Nonetheless, the conversation about being the church invariably comes back to what it really looks like and sounds like to “proclaim a faithful gospel there in a culturally relevant way,” where “we worship in a way that connects to that setting.” In other words, what does it mean to break the code? Ultimately, they feel that for the church to “truly break the code, it needs to move from ‘every member a minister’ to ‘every member a missionary’” (p.69).
However, I think it’s one thing for the body of believers to be at work as the church in their daily vocations, giving witness to Christ and speaking “relevantly” to others, but I think it’s another thing when they gather for worship. I’m not sure if the need for “relevancy” of both settings can be as easily juxtaposed as the authors might like. I am of the mindset that there is something more to the forgiveness of sins than simply making it “relevant” to people. Isn’t there something about it that goes toward actually being forgiven?
Perhaps a better biblical way of understanding relevance is that God is making you relevant to Him through the forgiveness of sins given in Jesus Christ. Without Him you are irrelevant, dead, and damned. For Lutherans, being made relevant to God is no more clearly done than in the Lord’s Supper. That’s why I think Lutherans have historically ordered their worship around the sacraments and framed it by the liturgy—to ensure the forgiveness of sins gets delivered. Thus, I find it curious when humans feel it necessary to reverse the order and make God relevant to us, rather than allowing God to make us relevant to Him.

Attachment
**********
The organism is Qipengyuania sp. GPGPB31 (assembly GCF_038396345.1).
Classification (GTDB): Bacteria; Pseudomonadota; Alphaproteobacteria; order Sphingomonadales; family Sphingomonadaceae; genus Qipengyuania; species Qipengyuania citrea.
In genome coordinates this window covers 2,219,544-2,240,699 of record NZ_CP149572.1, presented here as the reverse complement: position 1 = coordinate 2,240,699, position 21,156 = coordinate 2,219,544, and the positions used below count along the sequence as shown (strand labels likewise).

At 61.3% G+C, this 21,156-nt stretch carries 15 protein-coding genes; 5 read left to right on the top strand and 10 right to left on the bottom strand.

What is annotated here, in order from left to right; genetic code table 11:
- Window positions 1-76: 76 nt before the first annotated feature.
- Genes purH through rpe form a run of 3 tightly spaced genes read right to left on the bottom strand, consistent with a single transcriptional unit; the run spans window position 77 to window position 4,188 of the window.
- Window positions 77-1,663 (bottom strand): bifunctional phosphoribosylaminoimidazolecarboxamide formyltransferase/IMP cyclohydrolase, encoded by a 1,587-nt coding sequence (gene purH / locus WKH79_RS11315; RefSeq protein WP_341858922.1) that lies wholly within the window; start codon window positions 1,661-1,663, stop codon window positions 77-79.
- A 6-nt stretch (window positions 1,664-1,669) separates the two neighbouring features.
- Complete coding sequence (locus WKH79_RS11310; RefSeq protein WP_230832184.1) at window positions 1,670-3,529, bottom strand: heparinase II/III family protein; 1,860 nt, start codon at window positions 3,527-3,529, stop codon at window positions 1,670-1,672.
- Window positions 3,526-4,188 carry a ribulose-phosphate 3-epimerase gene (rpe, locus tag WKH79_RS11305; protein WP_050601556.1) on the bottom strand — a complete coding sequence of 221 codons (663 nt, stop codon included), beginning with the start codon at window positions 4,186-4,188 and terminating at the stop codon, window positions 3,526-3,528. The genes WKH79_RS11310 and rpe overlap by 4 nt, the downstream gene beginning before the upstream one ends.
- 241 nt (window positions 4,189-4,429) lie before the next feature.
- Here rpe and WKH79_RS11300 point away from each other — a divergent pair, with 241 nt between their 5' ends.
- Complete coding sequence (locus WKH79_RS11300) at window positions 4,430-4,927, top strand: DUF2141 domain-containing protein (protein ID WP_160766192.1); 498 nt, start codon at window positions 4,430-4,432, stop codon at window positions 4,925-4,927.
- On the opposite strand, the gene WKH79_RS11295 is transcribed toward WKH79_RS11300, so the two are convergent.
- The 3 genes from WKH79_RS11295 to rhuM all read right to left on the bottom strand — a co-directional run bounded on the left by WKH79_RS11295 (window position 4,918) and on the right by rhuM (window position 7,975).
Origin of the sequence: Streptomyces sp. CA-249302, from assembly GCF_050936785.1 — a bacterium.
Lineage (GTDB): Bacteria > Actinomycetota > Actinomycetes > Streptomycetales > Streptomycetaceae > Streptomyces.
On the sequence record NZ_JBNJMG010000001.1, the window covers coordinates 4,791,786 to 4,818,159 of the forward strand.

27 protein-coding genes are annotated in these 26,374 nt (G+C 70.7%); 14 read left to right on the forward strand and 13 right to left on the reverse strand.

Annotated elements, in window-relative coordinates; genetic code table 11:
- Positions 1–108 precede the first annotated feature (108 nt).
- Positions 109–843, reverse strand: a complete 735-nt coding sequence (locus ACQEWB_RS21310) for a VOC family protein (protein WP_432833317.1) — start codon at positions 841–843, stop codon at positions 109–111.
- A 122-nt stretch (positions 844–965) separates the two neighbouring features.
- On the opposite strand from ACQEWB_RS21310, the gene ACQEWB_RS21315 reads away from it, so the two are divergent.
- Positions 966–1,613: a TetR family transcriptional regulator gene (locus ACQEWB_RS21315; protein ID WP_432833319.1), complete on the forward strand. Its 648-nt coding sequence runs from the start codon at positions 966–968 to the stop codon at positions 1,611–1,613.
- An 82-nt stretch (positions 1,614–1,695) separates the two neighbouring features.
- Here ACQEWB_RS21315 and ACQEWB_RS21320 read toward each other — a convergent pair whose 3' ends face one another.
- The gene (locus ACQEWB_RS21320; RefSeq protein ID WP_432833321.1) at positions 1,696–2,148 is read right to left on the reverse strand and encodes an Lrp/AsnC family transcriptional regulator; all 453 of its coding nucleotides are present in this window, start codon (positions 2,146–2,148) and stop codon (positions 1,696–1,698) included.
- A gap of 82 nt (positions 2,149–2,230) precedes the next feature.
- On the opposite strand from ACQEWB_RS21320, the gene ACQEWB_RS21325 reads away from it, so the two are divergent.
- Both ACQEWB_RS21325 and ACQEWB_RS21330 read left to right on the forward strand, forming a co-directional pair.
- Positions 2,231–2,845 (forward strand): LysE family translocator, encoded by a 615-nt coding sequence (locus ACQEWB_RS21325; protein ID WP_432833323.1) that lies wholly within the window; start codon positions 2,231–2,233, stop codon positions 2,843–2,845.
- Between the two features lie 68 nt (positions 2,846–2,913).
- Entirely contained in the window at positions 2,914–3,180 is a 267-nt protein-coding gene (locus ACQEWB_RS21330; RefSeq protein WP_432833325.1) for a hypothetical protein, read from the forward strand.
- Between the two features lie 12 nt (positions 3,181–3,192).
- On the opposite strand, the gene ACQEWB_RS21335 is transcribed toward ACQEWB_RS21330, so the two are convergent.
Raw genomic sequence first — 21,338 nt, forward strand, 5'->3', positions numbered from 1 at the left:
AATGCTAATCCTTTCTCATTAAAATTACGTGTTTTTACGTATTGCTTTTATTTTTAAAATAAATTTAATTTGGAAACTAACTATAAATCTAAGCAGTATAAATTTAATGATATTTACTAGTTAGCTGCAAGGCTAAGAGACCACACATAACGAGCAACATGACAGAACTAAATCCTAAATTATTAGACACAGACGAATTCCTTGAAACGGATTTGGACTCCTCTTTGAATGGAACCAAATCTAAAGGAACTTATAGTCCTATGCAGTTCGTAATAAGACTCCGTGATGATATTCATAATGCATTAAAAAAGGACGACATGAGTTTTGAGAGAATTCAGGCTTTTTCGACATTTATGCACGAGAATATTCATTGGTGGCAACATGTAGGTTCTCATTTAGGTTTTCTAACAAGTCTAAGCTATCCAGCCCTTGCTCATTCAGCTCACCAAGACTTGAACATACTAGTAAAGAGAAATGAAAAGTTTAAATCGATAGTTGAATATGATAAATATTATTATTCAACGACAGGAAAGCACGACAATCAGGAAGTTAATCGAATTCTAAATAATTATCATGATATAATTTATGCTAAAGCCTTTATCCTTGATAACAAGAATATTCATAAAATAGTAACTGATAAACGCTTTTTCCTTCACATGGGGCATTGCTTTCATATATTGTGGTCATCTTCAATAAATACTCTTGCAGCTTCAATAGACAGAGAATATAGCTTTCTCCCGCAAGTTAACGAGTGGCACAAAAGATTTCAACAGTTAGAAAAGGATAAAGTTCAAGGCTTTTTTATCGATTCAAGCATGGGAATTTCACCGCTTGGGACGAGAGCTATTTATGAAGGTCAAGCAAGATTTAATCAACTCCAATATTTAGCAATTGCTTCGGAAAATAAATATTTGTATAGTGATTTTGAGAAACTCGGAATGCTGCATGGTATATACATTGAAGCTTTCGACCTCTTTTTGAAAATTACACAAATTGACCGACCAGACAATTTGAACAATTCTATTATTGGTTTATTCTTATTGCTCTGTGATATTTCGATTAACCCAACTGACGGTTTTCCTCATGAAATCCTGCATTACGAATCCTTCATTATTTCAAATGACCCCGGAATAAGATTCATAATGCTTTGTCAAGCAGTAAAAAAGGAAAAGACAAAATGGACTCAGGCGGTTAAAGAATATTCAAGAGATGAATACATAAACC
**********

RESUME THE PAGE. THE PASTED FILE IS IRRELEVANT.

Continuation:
As such, worship that merely talks about forgiveness has to be reduced to ways of making those conversations, songs, and sermons become relevant to the listener/worshipper/new believer/long time believer. However, worship that delivers the forgiveness of sins moves past the problem of relevancy and actually gives the forgiveness of sins to all believers present.
Thus, out of necessity, the conversation comes back to our understanding of worship. And I will concede that the daily life and the worship life of the believer are connected, but not by way of human relevance, rather, by way of Divine relevance—the forgiveness of sins given to them and taken with them into their daily vocational lives. I think that’s the “code” for bringing the Gospel to the masses. And I think it was a code that was broken hundreds of years ago when the New Testament believers gathered weekly for Word and sacrament worship, received forgiveness, and took it into their daily vocational lives (Acts 2:42-27). They didn’t all become missionaries (yes, I know, some did), but they were all forgiven! And that forgiveness freed them to share it with others in their daily lives.